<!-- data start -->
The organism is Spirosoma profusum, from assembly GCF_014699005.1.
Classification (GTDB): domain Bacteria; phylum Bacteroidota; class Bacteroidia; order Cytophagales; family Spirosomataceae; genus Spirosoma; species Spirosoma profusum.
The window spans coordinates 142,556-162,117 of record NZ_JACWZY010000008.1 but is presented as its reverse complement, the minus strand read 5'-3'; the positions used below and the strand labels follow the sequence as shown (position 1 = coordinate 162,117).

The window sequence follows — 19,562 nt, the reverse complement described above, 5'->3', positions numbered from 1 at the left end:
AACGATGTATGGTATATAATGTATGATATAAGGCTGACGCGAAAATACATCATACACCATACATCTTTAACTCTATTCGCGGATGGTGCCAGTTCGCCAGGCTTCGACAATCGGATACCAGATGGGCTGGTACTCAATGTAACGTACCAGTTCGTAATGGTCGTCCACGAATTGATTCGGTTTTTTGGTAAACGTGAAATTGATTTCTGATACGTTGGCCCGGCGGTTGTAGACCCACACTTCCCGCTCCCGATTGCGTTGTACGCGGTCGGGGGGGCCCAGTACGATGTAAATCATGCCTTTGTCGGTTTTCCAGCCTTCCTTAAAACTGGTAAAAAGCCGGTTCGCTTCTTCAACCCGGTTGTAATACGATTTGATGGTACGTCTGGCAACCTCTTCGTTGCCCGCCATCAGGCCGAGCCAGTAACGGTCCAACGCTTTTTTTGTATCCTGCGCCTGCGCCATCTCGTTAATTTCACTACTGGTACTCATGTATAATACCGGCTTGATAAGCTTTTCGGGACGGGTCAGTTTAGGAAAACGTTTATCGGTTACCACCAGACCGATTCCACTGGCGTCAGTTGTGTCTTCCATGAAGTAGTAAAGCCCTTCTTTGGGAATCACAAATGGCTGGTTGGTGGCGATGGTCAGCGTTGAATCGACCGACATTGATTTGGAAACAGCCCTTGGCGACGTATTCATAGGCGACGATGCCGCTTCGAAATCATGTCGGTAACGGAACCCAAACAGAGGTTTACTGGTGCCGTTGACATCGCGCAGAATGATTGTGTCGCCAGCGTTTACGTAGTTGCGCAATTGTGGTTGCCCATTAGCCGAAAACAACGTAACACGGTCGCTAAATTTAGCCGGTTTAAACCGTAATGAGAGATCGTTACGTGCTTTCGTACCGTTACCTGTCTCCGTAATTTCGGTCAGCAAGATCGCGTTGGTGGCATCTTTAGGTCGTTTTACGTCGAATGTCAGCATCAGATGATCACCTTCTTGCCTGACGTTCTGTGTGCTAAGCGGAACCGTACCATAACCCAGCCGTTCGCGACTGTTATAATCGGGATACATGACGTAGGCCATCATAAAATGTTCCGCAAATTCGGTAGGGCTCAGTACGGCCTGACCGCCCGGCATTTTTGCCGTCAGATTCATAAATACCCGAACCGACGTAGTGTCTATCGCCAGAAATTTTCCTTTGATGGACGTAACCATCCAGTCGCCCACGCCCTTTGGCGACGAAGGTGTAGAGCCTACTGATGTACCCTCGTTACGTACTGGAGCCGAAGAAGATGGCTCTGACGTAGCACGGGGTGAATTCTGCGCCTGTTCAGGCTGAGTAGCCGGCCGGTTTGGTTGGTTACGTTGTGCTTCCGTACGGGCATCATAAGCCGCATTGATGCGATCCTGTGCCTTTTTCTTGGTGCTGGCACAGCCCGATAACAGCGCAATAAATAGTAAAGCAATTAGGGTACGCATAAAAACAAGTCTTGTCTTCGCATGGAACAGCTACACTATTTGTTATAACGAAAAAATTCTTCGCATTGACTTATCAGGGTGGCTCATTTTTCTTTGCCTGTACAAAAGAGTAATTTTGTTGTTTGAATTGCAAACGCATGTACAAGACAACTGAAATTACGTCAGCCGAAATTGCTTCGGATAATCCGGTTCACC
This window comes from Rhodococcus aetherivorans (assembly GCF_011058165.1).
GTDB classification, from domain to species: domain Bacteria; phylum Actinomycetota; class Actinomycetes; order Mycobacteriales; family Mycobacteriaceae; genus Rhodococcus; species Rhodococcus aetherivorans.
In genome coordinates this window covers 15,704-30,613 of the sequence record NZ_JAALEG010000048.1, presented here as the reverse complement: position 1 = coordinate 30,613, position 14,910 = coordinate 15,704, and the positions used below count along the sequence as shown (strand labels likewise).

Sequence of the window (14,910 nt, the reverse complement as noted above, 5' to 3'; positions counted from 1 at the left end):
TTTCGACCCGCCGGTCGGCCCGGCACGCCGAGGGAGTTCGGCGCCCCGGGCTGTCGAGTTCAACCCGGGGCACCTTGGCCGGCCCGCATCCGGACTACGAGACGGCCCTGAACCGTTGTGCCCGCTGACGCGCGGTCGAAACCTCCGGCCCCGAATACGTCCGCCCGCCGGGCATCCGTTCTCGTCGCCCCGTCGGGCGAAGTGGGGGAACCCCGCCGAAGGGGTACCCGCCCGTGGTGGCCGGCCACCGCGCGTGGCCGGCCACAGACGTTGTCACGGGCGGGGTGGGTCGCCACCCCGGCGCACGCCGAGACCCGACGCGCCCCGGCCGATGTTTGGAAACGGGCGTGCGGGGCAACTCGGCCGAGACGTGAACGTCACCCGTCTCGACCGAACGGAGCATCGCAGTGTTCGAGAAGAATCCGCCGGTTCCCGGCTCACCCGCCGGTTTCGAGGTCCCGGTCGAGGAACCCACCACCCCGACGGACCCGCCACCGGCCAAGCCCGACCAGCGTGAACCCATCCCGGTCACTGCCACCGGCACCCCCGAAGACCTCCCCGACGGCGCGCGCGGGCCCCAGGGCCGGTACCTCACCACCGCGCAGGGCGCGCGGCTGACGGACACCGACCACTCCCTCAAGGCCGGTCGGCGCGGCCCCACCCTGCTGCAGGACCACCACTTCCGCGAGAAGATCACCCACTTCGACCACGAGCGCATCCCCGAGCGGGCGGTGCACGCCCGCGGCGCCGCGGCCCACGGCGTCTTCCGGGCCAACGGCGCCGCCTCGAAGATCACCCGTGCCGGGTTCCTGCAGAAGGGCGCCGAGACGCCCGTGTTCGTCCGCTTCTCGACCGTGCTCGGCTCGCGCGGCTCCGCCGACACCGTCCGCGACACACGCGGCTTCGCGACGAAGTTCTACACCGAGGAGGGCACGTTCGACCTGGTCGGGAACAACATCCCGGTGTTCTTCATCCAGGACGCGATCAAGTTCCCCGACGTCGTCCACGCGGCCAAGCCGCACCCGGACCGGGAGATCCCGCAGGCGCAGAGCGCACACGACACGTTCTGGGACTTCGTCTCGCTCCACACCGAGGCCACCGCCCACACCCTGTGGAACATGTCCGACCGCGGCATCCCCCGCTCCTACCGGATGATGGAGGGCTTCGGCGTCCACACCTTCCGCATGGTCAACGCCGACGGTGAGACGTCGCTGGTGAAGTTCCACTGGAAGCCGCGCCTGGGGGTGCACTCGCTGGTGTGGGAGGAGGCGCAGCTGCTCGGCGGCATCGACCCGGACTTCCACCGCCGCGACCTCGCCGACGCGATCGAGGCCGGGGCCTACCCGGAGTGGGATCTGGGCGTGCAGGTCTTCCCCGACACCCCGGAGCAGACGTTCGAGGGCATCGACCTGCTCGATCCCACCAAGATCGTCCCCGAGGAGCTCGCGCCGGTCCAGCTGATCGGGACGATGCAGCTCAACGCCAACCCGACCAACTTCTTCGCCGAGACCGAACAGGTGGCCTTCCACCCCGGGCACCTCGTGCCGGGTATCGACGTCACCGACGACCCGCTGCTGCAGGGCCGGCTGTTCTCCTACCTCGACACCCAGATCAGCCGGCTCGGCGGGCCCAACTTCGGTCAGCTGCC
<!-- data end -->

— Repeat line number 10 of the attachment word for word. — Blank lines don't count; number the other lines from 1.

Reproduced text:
TTTCGACCCGCCGGTCGGCCCGGCACGCCGAGGGAGTTCGGCGCCCCGGGCTGTCGAGTTCAACCCGGGGCACCTTGGCCGGCCCGCATCCGGACTACGAGACGGCCCTGAACCGTTGTGCCCGCTGACGCGCGGTCGAAACCTCCGGCCCCGAATACGTCCGCCCGCCGGGCATCCGTTCTCGTCGCCCCGTCGGGCGAAGTGGGGGAACCCCGCCGAAGGGGTACCCGCCCGTGGTGGCCGGCCACCGCGCGTGGCCGGCCACAGACGTTGTCACGGGCGGGGTGGGTCGCCACCCCGGCGCACGCCGAGACCCGACGCGCCCCGGCCGATGTTTGGAAACGGGCGTGCGGGGCAACTCGGCCGAGACGTGAACGTCACCCGTCTCGACCGAACGGAGCATCGCAGTGTTCGAGAAGAATCCGCCGGTTCCCGGCTCACCCGCCGGTTTCGAGGTCCCGGTCGAGGAACCCACCACCCCGACGGACCCGCCACCGGCCAAGCCCGACCAGCGTGAACCCATCCCGGTCACTGCCACCGGCACCCCCGAAGACCTCCCCGACGGCGCGCGCGGGCCCCAGGGCCGGTACCTCACCACCGCGCAGGGCGCGCGGCTGACGGACACCGACCACTCCCTCAAGGCCGGTCGGCGCGGCCCCACCCTGCTGCAGGACCACCACTTCCGCGAGAAGATCACCCACTTCGACCACGAGCGCATCCCCGAGCGGGCGGTGCACGCCCGCGGCGCCGCGGCCCACGGCGTCTTCCGGGCCAACGGCGCCGCCTCGAAGATCACCCGTGCCGGGTTCCTGCAGAAGGGCGCCGAGACGCCCGTGTTCGTCCGCTTCTCGACCGTGCTCGGCTCGCGCGGCTCCGCCGACACCGTCCGCGACACACGCGGCTTCGCGACGAAGTTCTACACCGAGGAGGGCACGTTCGACCTGGTCGGGAACAACATCCCGGTGTTCTTCATCCAGGACGCGATCAAGTTCCCCGACGTCGTCCACGCGGCCAAGCCGCACCCGGACCGGGAGATCCCGCAGGCGCAGAGCGCACACGACACGTTCTGGGACTTCGTCTCGCTCCACACCGAGGCCACCGCCCACACCCTGTGGAACATGTCCGACCGCGGCATCCCCCGCTCCTACCGGATGATGGAGGGCTTCGGCGTCCACACCTTCCGCATGGTCAACGCCGACGGTGAGACGTCGCTGGTGAAGTTCCACTGGAAGCCGCGCCTGGGGGTGCACTCGCTGGTGTGGGAGGAGGCGCAGCTGCTCGGCGGCATCGACCCGGACTTCCACCGCCGCGACCTCGCCGACGCGATCGAGGCCGGGGCCTACCCGGAGTGGGATCTGGGCGTGCAGGTCTTCCCCGACACCCCGGAGCAGACGTTCGAGGGCATCGACCTGCTCGATCCCACCAAGATCGTCCCCGAGGAGCTCGCGCCGGTCCAGCTGATCGGGACGATGCAGCTCAACGCCAACCCGACCAACTTCTTCGCCGAGACCGAACAGGTGGCCTTCCACCCCGGGCACCTCGTGCCGGGTATCGACGTCACCGACGACCCGCTGCTGCAGGGCCGGCTGTTCTCCTACCTCGACACCCAGATCAGCCGGCTCGGCGGGCCCAACTTCGGTCAGCTGCC